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If you’ve ever been in New York City and purchased a beer from a bar, restaurant or similar establishment, there is a sizable chance that it got there by way of Manhattan Beer Distributors. The New York fleet services all of metro New York City with its 400 trucks, delivering 45 million cases of beer a year.
The fleet has a longstanding commitment to lowering emissions, having added compressed natural gas (CNG) trucks all the way back in 2001. Today, Manhattan Beer Distributors (MBD) is about 50% natural gas according to Juan Corcino, the fleet’s senior director of fleet operations and sustainability.
Recently, they added another sustainable fuel source to the mix, taking delivery of the first of five Volvo VNR Electric trucks on August 12. At a press event the day of delivery, fleet executives answered a series of questions on how they plan to use the trucks, what they’ve learned so far and their commitment to sustainability. Simon Bergson, MBD’s president and CEO, says that the ultimate goal is to replace all diesel trucks in the fleet with either CNG or electric within four years.
Why focus on sustainability?
“It’s definitely not for profit,” Bergson begins. “We were approached years ago, when a report came out that the south Bronx had a lot of asthma and the air quality was terrible. Congressman Jose Serrano and his office approached us and asked if we’d be willing to do something to minimize the fumes and the diesel fumes. He proposed this program, and there was a little bit of federal subsidy at the time. We took 15 diesel trucks that we retrofitted with John Deere CNG engines. We did it, honestly, only because I thought it was the right thing to do.
“From a marketing perspective, if there were a customer out there and they had the option, and Manhattan Beer’s delivering on a clean energy vehicle versus the other guy that’s delivering on a diesel, maybe the customer would take that selection. There was a thought process that I could market in a certain way, but it is the right thing to do for our planet and for the future, and for the community.”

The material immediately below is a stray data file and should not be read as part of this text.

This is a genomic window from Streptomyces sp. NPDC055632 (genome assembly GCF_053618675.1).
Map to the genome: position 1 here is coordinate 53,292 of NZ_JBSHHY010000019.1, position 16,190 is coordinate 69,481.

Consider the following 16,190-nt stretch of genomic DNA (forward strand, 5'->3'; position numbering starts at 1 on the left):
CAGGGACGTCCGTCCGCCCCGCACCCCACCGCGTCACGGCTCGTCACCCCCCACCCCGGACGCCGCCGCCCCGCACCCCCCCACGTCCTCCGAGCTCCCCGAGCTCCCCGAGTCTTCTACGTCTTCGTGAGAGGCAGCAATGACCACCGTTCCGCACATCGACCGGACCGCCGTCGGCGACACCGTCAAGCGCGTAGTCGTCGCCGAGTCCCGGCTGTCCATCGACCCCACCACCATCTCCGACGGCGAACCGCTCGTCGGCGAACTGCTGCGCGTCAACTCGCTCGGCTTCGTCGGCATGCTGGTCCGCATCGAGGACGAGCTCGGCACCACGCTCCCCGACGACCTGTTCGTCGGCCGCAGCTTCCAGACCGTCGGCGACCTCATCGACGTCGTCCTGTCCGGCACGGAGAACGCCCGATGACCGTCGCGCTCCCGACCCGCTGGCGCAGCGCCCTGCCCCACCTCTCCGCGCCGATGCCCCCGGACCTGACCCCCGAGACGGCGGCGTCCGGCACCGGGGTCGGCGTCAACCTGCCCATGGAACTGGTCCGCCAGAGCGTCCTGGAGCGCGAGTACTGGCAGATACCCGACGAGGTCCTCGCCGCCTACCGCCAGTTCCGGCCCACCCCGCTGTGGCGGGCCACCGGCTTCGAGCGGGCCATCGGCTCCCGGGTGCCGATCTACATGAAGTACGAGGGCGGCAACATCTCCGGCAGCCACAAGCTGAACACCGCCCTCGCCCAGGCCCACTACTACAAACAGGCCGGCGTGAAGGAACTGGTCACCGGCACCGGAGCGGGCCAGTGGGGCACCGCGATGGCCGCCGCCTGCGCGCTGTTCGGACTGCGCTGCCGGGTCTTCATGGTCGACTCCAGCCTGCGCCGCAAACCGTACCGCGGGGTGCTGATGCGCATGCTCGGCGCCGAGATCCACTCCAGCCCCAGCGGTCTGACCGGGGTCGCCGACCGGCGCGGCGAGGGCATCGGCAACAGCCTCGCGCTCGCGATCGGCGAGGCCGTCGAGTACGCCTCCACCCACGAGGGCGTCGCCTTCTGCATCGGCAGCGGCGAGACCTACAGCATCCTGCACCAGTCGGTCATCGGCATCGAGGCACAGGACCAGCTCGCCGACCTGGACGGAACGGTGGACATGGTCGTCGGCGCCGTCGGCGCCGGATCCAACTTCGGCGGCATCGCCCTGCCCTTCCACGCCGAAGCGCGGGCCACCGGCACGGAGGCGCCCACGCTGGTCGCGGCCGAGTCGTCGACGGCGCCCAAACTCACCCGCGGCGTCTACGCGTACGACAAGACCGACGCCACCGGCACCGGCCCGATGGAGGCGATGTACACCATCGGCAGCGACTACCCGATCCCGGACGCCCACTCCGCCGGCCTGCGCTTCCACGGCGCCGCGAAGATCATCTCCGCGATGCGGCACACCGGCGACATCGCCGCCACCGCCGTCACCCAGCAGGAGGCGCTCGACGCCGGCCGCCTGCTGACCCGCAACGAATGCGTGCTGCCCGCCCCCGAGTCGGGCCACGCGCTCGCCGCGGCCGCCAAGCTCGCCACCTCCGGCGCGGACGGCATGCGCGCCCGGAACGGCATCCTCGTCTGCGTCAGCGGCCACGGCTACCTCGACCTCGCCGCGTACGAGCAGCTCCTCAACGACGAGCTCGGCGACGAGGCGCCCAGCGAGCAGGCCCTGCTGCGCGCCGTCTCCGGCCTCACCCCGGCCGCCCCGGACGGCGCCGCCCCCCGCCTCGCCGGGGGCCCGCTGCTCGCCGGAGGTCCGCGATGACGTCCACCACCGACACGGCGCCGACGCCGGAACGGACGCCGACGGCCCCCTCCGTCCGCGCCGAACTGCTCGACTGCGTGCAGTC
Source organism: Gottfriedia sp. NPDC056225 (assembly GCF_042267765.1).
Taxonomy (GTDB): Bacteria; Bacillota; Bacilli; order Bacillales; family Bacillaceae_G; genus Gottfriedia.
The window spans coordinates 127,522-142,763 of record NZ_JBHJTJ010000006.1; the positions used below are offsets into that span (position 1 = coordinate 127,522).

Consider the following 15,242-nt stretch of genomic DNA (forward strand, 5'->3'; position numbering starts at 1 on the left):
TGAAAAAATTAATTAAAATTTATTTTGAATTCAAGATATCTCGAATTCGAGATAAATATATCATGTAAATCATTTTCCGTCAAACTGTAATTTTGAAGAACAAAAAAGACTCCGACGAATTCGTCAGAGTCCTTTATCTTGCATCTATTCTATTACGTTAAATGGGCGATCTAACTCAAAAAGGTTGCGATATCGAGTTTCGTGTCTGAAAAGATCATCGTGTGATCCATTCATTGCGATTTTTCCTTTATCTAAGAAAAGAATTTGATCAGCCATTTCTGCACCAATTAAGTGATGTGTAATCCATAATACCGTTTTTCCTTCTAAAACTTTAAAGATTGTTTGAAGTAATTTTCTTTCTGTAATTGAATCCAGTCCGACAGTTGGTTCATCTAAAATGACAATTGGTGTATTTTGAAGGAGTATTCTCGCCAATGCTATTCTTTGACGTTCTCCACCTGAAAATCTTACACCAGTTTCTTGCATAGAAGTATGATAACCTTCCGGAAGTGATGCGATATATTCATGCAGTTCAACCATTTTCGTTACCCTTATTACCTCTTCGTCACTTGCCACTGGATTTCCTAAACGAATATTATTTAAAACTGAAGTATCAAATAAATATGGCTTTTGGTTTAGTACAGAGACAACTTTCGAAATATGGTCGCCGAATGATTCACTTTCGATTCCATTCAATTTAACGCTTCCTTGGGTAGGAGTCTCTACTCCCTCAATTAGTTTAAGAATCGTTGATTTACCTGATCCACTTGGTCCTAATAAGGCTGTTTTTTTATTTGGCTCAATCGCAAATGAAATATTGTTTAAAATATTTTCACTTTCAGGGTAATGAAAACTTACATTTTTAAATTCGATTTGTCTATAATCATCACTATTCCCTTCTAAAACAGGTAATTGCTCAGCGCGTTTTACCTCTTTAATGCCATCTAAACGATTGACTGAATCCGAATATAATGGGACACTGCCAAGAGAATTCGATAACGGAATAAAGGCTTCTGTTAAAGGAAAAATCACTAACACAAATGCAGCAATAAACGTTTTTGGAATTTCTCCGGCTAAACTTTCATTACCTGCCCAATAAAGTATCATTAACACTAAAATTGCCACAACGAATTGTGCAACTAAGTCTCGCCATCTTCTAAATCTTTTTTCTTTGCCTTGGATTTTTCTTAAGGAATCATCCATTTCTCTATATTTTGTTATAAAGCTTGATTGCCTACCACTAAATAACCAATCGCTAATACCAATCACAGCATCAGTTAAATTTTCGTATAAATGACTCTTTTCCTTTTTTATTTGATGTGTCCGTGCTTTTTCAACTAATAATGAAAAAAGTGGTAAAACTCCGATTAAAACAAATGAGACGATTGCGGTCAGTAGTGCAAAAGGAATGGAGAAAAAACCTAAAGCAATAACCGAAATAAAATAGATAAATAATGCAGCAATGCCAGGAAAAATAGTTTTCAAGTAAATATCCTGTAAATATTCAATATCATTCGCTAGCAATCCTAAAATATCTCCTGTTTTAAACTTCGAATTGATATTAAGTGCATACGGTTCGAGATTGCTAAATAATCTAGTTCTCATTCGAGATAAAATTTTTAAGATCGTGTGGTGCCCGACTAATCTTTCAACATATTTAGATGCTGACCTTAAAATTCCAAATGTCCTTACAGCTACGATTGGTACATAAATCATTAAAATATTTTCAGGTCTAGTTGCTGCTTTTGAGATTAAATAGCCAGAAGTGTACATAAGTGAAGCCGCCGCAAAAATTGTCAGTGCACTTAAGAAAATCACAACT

Since the introduction of CNG, the fleet now uses 1.35 million fewer gallons of diesel per year than it did previously.
What kind of routes will the trucks be running?
Stop-and-go New York traffic with shorter routes is actually an advantage for these types of trucks thanks to regenerative braking. For example, a 15-mile delivery route through the Upper East Side of Manhattan can, according to Bergson, take “anywhere from six to nine hours.” These are the sorts of routes the truck will tackle at first, but in testing, the fleet found that even its longest New York route (60 miles round-trip) can be handled by the electric truck twice over—so two full days out of a single charge.
Do electric trucks help bring in new drivers?
“What we’ve learned is by retrofitting these vehicles with air conditioning and backup cameras and all the safety features, the drivers in the area are realizing that even though it might be a little bit more physical work in the beer industry, it is a much nicer, quieter, safer vehicle. We are able to get some drivers to come through from other industries,” Bergson shares.
How is maintenance impacted?
When it comes to maintenance, a diesel truck is the most labor-intensive, Corcino says. “You have a lot of maintenance, many parts and sensor computers,” he elaborates. “By going to CNG, you eliminate about 40% of all these parts that can break down on the truck, and you reduce the maintenance and you have a more reliable vehicle. It’s more reliable in cold weather too; the diesel freezes but the natural gas doesn’t freeze in the winter.
“Transitioning to electric, you actually go deeper into a maintenance-free truck, where this truck doesn’t require an oil change, doesn’t get affected by cold weather. So we’re not only looking at an environmentally friendly truck, we’re looking at a much more efficient truck for our job.”
What kind of training was required for drivers?
“The first thing that we discussed before we placed the order of the electric truck was who will maintain this truck? What is the warranty on it? And when do I train my guys?” Corcino shares.
He notes that Volvo and Milea Truck Sales & Leasing, the fleet’s dealer, gave them a program in which the truck has six years of full maintenance included.
“We do not have to touch the truck,” he adds. “If there is any problem with the truck, Barry Milea will send his people on site, and [they are] committed to onsite maintenance for six years. Hopefully by then, we have a very clear vision of how to work on the truck, how to maintain it, and train mechanics.”